Playboy’s Surprising Impact On the Vietnam War

Photo Credit: PhotoQuest / Getty Images (Colorized by
Photo Credit: PhotoQuest / Getty Images (Colorized by

For those fighting overseas during the Vietnam War, there was nothing like the comforts of home. From Adrian Cronauer‘s radio show on the American Forces Network (AFN) to the beer Chickie Donohue delivered to his friends, these simple things kept them going. What many don’t often think of, however, is Playboy magazine’s impact on the men serving in Vietnam – and perhaps they should. Hugh Hefner’s Bunnies weren’t just good for morale, they also played many roles in the conflict.

Playboy was the most-read magazine of the Vietnam War

Two members of the 11th Armored Cavalry Regiment playing guitars while sitting on a howitzer
Officers with the 11th Armored Cavalry Regiment – one with a tattoo of the Playboy logo – relaxing after their arrival in Saigon, South Vietnam, October 1969. (Photo Credit: David Turnley / CORBIS / VCG / Getty Images)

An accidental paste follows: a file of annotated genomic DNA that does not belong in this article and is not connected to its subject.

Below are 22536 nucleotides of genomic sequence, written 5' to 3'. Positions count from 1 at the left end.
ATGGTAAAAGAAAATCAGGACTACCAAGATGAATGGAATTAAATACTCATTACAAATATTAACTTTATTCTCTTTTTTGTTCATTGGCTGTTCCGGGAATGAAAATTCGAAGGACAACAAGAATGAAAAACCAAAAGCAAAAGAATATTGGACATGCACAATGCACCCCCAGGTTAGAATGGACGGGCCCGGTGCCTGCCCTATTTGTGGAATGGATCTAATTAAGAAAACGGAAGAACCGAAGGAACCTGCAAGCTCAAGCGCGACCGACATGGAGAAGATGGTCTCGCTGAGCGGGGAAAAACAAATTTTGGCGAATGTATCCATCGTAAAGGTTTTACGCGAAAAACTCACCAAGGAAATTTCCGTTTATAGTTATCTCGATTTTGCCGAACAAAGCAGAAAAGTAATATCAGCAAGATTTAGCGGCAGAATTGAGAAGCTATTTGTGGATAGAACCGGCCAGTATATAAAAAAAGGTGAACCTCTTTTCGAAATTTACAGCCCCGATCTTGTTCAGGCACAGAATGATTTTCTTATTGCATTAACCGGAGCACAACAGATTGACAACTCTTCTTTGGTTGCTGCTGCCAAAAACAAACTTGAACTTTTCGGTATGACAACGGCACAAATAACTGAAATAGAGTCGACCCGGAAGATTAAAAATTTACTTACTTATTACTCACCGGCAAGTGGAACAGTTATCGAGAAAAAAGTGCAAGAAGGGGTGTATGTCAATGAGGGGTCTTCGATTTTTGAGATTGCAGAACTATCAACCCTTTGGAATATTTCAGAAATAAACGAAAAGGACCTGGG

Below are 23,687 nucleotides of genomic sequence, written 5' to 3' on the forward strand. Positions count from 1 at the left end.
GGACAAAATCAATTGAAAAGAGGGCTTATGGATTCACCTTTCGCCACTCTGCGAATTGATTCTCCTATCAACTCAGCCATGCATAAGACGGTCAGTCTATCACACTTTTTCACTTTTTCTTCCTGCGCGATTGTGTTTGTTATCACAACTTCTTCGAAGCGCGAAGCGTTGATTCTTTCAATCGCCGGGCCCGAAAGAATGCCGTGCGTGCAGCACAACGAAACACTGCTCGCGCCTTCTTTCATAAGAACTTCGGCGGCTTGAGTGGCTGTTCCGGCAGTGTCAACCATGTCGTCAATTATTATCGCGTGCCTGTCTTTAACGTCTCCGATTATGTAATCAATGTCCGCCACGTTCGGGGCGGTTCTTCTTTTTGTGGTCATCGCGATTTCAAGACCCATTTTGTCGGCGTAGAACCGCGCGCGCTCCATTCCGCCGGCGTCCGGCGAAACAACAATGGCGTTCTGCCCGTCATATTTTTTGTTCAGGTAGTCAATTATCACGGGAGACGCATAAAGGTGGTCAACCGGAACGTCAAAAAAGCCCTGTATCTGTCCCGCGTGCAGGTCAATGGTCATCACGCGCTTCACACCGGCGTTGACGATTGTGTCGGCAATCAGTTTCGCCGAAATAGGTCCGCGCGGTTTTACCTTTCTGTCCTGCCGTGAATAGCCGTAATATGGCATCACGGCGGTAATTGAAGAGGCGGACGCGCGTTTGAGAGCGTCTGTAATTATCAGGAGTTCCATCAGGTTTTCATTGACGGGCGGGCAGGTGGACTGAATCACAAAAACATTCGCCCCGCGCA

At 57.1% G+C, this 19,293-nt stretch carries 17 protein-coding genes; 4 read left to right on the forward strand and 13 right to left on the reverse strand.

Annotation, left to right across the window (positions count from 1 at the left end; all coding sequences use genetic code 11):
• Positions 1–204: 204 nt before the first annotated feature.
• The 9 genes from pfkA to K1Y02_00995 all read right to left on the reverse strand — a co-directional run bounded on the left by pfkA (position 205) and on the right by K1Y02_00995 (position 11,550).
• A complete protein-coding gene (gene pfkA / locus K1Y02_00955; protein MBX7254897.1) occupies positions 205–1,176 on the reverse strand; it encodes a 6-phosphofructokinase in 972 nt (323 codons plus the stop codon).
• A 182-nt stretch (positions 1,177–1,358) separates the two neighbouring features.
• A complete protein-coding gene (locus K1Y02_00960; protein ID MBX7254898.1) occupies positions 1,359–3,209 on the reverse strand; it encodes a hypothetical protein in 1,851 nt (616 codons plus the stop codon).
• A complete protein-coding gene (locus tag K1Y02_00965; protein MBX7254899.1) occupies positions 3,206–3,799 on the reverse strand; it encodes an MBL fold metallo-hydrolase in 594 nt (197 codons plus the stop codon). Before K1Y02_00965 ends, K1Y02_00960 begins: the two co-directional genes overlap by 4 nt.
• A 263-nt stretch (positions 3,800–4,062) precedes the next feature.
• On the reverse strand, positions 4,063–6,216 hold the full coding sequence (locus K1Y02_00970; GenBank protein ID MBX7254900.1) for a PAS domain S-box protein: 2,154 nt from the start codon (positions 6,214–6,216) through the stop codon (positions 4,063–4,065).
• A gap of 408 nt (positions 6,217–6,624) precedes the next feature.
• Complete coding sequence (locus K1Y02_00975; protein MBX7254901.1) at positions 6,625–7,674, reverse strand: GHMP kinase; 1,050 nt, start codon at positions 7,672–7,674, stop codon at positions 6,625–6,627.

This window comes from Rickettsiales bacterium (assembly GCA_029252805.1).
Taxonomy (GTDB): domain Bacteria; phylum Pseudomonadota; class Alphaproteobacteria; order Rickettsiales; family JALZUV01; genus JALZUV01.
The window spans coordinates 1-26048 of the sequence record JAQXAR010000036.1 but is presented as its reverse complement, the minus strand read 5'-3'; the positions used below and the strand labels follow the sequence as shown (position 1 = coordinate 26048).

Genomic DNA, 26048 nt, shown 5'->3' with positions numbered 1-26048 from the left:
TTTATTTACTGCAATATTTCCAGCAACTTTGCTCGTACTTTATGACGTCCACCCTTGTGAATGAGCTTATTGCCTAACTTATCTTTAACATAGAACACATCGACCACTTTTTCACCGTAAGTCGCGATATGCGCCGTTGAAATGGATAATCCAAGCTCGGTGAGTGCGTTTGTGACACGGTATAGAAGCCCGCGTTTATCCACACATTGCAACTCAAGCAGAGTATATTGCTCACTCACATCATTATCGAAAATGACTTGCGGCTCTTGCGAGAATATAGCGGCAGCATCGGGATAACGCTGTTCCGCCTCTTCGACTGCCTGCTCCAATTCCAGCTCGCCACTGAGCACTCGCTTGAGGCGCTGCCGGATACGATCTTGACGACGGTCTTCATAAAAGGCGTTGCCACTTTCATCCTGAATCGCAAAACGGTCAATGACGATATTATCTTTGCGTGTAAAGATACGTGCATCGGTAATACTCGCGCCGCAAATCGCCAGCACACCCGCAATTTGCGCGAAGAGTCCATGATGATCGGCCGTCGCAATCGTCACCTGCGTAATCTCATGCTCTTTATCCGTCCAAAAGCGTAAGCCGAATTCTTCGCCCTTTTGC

Writing for The Washington Post, Ward Just claimed in 1967, “If World War II was a war of Stars and Stripes and Betty Grable, the war in Vietnam is Playboy magazine’s war.” Needless to say, there was truth to that, as well as a reason why Playboy was the most-read magazine of the conflict.

It’s easy to think of the publication and assume the draw was the Playmates featured in the legendary centerfolds, but they were only part of it. This certainly boosted morale, taking the readers’ minds off of the atrocities happening around them. What many of the soldiers remember, however, was the material beyond that.

Part of this focused on ads and technology that were discussed within the magazine’s pages. This was particularly appealing to the 19-year-old soldier who was earning money for the first time and wanted to know how to spend it. Playboy also contained hard-hitting articles that focused on social issues from the time, such as homosexuality, race and women’s rights. Many were written by well-respected journalists and/or contained interviews with big names.